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Review: SilverStone Fortress FT03

by Parm Mann on 24 August 2011, 09:00 3.5

Tags: SilverstoneTek

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There's something inherently appealing about small-form-factor computing. Be it smartphones, tablets, ultra-thin notebooks or slimline desktop PCs, we've developed a desire to see high-performance components crammed into the smallest possible space.

In terms of desktop computers, that desire is largely fulfilled by the micro-ATX form factor. Introduced in 1997 as a low-cost, low-power office solution, the mATX form factor has today transformed into an increasingly popular platform for enthusiast PCs. After all, if you can get the power of today's latest hardware in a space-saving format, why wouldn't you?

Well, generally speaking, the restriction tends to be cooling performance - you could put a couple of rip-roaring graphics cards in a shoe box, but good luck preventing the fire. What you need in order to make a high-performance mATX build function as intended is an accompanying mATX chassis with decent airflow and enough room to house some seriously meaty components.

There are plenty such solutions on the market, and we'll be taking a close look at a broad selection in the coming weeks, but we're starting today with the one that truly stands out: SilverStone's Fortress FT03.

Priced at around £110 and standing 487mm tall and 235mm wide, this lovely-looking "Fortress" isn't noticeably shorter or thinner than the average mid-tower PC, but it is considerably less deep - measuring just 284mm from front to back.

It's an unusual form factor, and the unorthodox approach is extended throughout the chassis. Going against the grain, the Fortress FT03 opts to keep a user's components vertically orientated - hence the tall frame - with airflow directed from bottom to top as opposed to the conventional front to back.

Encouraging hot air to take its natural route makes sense, and the chassis' unique approach has plenty of appeal. Unlike the majority of competing enclosures, the FT03 isn't just another black box touting the same internal layout with a few minor tweaks. It's an innovative and unusual approach to chassis design - and it's decidedly sexy, too. After all, aren't unique, eye-catching results the reason so many of us opt to self-build in the first place?

Adopting a tall, column-like stance, the Fortress FT03's demeanour exudes a confidence rarely seen in mATX chassis and will have punters queuing up to buy based on beauty alone. And what a beauty it is. Holding true to SilverStone's usual high standards, the exterior frame consists of four large aluminium panels that connect around a steel internal structure. There's little to disrupt the clean flow of smooth, black aluminium, and the chassis' front face is adorned only with a SilverStone logo and an optical-drive slot. Sleek, smooth and different are the superlatives we'd use to sum up our first impressions.

Up top, a large plastic grill covers the rear of the motherboard, and it's easily removable to allow for quick access to the board's IO panel. It's handy having access to all of your system's key ports without having to reach around the back, and cable clutter is dealt with reasonably, too. The system's power cable is routed out from the bottom of the tower, and any cables connected to the top - including display and peripheral - can be routed through an opening to the rear of the plastic grill.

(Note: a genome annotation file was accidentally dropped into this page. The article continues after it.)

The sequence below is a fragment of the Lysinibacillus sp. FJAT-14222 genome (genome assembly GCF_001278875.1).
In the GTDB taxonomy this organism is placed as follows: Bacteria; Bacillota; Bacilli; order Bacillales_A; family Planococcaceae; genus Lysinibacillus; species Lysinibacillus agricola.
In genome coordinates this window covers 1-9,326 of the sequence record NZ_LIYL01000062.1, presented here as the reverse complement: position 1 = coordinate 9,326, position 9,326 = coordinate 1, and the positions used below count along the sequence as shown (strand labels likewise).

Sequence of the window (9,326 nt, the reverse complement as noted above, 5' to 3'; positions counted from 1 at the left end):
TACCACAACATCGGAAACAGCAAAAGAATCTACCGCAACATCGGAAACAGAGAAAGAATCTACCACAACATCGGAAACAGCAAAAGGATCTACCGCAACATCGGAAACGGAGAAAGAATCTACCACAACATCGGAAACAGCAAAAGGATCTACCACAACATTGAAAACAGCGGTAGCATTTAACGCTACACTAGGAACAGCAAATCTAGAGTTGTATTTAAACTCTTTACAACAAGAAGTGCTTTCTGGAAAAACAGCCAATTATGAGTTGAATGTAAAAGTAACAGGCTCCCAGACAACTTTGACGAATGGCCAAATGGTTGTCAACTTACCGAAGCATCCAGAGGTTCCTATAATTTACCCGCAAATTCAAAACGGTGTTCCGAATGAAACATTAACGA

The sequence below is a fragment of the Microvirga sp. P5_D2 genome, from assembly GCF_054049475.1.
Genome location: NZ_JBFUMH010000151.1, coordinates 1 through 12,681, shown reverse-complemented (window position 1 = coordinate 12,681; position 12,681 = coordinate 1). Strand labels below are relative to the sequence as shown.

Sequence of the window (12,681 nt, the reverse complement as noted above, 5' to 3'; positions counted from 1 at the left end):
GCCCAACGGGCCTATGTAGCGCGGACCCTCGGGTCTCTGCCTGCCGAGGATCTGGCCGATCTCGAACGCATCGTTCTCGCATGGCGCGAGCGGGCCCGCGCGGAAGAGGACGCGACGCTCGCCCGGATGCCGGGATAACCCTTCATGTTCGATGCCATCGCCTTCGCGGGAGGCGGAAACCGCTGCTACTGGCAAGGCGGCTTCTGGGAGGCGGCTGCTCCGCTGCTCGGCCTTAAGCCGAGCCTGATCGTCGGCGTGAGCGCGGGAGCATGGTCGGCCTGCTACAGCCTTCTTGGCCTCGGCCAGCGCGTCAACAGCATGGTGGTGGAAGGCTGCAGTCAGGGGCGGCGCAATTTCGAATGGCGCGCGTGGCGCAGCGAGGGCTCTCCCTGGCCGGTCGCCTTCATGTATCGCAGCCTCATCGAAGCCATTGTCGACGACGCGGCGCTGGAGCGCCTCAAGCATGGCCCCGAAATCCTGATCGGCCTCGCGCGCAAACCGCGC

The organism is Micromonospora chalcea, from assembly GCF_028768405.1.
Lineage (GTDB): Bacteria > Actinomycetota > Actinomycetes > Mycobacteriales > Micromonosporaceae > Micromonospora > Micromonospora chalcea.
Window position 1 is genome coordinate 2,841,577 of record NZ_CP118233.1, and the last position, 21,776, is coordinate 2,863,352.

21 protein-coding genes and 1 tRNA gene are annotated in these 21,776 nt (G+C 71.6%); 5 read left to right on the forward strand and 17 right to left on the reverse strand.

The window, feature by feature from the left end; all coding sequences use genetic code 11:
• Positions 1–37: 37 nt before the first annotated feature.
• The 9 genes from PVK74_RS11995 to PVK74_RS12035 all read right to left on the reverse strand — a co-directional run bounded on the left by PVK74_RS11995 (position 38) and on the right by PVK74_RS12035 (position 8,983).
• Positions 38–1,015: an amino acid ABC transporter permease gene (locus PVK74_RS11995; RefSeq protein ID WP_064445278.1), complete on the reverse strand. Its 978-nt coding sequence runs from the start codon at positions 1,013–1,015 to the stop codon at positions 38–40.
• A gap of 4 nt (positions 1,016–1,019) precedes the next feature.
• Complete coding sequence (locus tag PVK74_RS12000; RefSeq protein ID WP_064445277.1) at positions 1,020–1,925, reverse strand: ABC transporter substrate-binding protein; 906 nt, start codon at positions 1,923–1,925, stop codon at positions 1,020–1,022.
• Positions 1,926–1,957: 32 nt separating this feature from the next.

Ensuring that users need not remove the entire top panel when connecting the occasional pen drive, the chassis' top edge also houses a pair of SuperSpeed USB 3.0 ports, audio and microphone jacks, and the customary power and reset buttons.

There are further novelties toward the base of the unit. Down here, a removable dust filter is magnetically attached to the underside of the tower, and a perforated plastic vent/access panel is found on the chassis' left side.

It's all tidily done, and it makes you believe that the 90º rotation of system hardware can work, but the Fortress FT03 isn't without its faults. While the aluminium shell is mostly delectable, it's somewhat tarnished by the cheap-looking plastic crown and the awkward vent in the left side panel. This is one of the most expensive mATX chassis on the market, and its price tag suggests that the vent should constitute an aluminium panel with neatly drilled holes as opposed to a plastic insert. There are also issues with alignment - while each panel feels sturdy and well built, the chassis' jigsaw-like frame struggles to properly align and there are visible gaps between panels.

Where there's good, there's bad, and a perfect example of that would be the way in which the Fortress FT03's internal cavern is accessed. The chassis' plastic top lifts off with a gentle pull, the aluminium side panels lift up and out, and the aluminium front clips off easily, too. Great for access, but none of these panels are lockable, and that makes transportation a little tricky - lift the chassis the wrong way, and the Fortress will literally crumble into half-a-dozen parts.

Yet in a weird sort of way, these foibles somehow serve to enhance the appeal of the FT03. It feels very much like a prototype, or a crazed experiment to which the outcome remains uncertain, and that makes it a lot of fun to work with.